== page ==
One of the things the pandemic lockdowns have underscored is the importance of person-to-person connections.
This is something that freelancers and writers often struggle with even when we’re not in the middle of a widespread health crisis.
When you work at home, you don’t get to participate in the water-cooler talk that happens at office jobs. You don’t have quick conversations in the elevator or bump into colleagues when refilling your coffee.
Now that so many people are working at home, “writer’s isolation” is something a lot more people are experiencing.
The truth is, in both the best of times and the worst of times, you need to connect with other people. You need to have conversations and outings with friends and family, to nurture the relationships that are most important to you.
But life gets busy (or gets completed upended by things out of your control), and before you know it, a week or two has gone by and you haven’t really talked to anyone outside of your household except maybe for a few Zoom meetings with clients.
I can only speak for me, but part of why this happens is because I exaggerate the time commitment in my mind. I don’t think in terms of a quick phone call. I think in terms of an entire afternoon or evening, and so when deadlines are looming and the laundry is piling up, I put off even suggesting a phone call, a Zoom date, or a quick lunch at a restaurant (which is still a possibility in my neck of the woods).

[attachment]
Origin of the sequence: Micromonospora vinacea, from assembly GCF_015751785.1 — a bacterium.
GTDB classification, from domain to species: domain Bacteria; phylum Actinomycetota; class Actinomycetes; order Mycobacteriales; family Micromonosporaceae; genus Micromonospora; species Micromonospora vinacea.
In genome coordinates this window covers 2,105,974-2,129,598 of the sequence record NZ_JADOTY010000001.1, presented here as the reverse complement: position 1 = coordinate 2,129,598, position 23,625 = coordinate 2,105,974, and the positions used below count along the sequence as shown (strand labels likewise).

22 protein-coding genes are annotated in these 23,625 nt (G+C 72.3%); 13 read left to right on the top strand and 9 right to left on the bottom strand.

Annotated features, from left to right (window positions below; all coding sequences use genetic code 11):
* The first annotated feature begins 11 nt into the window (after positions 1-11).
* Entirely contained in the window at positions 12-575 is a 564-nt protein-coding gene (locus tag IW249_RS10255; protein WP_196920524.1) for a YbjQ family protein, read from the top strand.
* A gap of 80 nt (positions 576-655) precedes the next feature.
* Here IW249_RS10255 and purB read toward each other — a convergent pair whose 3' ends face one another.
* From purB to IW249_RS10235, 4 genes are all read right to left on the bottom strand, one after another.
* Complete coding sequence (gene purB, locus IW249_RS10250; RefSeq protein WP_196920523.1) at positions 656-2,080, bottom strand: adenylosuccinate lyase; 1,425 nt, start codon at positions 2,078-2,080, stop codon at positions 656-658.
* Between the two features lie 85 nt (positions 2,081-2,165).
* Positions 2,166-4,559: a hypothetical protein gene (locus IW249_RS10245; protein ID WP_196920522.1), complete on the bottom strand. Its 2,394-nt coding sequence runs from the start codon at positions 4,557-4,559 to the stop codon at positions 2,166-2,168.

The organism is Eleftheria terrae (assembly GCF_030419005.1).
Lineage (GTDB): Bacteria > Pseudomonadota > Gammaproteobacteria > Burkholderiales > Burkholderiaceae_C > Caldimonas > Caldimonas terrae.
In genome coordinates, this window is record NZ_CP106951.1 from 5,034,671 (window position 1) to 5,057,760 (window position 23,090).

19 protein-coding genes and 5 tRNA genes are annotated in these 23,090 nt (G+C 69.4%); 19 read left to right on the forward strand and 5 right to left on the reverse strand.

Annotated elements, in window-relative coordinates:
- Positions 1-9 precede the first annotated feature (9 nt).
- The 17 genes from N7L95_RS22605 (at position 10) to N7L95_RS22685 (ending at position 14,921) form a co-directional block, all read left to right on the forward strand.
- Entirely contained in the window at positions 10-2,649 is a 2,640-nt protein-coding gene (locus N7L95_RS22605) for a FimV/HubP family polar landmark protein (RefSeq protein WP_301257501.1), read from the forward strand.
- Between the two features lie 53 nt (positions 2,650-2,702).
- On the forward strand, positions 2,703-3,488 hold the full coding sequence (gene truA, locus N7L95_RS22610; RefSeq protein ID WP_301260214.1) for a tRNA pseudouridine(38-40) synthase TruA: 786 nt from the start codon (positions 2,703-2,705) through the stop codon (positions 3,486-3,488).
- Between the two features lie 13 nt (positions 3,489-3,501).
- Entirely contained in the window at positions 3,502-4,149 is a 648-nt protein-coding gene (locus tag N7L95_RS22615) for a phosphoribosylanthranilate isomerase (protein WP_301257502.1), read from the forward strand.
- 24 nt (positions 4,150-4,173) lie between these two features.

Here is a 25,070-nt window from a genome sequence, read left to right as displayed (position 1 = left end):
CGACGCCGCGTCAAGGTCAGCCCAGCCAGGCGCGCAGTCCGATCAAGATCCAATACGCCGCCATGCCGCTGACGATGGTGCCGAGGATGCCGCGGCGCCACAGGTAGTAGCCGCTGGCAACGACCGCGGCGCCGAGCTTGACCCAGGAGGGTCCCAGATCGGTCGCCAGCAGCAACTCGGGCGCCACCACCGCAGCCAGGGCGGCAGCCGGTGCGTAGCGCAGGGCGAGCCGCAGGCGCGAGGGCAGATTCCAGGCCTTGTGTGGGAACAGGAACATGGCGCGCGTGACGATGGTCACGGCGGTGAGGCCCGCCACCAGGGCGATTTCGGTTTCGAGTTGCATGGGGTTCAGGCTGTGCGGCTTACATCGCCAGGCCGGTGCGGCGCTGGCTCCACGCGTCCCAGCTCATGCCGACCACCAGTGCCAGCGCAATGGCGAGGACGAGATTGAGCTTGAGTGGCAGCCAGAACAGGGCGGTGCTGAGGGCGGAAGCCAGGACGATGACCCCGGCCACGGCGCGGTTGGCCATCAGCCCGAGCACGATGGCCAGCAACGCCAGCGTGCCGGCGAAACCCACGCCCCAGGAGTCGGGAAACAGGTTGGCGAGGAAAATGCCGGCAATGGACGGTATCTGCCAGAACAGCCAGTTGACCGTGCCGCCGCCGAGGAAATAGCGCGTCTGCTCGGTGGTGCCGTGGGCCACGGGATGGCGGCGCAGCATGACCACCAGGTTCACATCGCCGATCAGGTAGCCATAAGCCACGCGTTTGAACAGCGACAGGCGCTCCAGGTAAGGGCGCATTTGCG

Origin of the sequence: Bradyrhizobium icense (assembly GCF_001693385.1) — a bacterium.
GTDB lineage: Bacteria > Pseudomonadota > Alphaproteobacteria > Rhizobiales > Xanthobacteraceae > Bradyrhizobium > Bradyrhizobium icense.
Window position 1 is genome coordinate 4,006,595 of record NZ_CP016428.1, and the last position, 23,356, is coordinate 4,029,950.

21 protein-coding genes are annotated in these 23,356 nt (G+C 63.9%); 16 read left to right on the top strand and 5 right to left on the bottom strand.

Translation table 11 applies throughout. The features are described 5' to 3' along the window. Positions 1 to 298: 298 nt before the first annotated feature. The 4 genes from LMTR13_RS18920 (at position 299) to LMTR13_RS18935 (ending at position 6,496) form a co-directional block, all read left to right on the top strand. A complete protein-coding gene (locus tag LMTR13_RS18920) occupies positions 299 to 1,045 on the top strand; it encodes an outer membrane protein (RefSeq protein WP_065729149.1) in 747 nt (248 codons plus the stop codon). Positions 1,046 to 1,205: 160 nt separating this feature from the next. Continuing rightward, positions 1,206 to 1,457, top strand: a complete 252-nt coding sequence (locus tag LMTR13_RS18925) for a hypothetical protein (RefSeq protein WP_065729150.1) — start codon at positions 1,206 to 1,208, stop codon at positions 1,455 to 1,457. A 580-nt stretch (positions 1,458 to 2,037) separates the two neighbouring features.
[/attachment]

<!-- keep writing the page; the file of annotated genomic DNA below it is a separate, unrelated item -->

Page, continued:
When I think about it though, a quick phone call to catch up doesn’t have to last an hour. It doesn’t even have to be scheduled!
So one of the things I’m trying to do more of is reach out for quick conversations with friends and family. To stop putting those moments of connection off for when I “have time.”
If you find yourself missing your friends and family, I encourage you to take the same step. After all, few things are more refreshing than a good talk with someone you love.
New on the Site
How do you uncover effective keywords for organic search (or even for paid ads)? After four years of writing hundreds of pages for his Money-Making Website, Andrew Murray has a proven process. He shares it in his most recent Reality Blog.
Stalled out on a project? That happens to every writer sooner or later. Check out John Torre’s top 10 ideas for breathing new creative life into a project that’s gotten stuck.
Over the years, I’ve asked a lot of successful people what they would have done differently when just getting started. The answer I hear most often? “I would have built my email list sooner.” In this Featured Article (also from Andrew Murray), you’ll find six effective ways to build your own email list… or to help your clients build theirs.
Around the Web
Do you use Google Discover? Do you know how to write content that is optimized for this feed? If not (or if you haven’t yet encountered Google Discover), take a look at this article from Jeff Bullas on what Discover is and how you can write content that will show up.
How much control do you have over a typical day? Ed Gandia shares a technique he’s used to gain more freedom and joy in his writing life.
Here, you’ll find 10 tips from WordStream to help jump-start your creativity. I use 4, 6, and 10 all the time. Take a look and tell us about your favorites in the comments.
One of the hardest moments in your freelance writing career will be making the transition from a full-time job to full-time freelancing without a disruption in income. These tips from The Freelance Hustle can help you make the switch with a lot less stress.
That’s all for now. Make it a great week!